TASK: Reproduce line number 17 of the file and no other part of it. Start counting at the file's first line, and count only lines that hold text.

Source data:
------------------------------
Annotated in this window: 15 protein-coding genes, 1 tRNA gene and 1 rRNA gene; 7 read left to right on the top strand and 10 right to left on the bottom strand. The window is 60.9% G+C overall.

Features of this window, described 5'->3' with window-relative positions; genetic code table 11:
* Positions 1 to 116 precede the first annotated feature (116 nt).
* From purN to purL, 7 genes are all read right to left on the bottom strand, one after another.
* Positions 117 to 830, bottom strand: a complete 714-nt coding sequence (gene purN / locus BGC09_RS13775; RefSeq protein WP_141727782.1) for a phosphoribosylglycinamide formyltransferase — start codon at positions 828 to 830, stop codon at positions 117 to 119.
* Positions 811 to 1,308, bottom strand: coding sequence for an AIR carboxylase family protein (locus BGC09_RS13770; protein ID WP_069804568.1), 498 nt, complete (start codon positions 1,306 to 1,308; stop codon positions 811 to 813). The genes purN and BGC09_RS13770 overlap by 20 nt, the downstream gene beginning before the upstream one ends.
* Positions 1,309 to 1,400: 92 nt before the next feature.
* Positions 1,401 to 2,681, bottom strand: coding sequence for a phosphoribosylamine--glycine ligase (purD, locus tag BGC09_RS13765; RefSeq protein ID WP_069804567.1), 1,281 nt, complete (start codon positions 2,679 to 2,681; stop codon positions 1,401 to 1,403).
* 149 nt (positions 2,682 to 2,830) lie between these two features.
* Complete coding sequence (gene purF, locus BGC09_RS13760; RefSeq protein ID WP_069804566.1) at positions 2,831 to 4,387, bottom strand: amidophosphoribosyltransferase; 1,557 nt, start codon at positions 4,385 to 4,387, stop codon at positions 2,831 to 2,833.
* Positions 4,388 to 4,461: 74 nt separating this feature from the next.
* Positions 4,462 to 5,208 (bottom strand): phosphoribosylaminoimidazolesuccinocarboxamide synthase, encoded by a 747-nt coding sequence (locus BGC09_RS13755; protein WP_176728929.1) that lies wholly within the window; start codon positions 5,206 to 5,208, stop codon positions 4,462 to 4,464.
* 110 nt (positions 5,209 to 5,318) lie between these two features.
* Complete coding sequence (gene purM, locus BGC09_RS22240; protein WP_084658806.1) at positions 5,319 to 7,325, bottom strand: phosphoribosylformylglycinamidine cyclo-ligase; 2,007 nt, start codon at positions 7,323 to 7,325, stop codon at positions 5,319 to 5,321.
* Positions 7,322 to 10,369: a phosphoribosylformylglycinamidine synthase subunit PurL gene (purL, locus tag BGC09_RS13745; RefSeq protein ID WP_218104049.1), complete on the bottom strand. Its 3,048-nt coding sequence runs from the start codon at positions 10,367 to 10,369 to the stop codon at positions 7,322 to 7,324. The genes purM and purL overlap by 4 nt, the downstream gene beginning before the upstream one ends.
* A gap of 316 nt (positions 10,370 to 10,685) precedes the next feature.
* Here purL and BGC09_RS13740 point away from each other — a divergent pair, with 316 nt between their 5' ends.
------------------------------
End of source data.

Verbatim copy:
* Here purL and BGC09_RS13740 point away from each other — a divergent pair, with 316 nt between their 5' ends.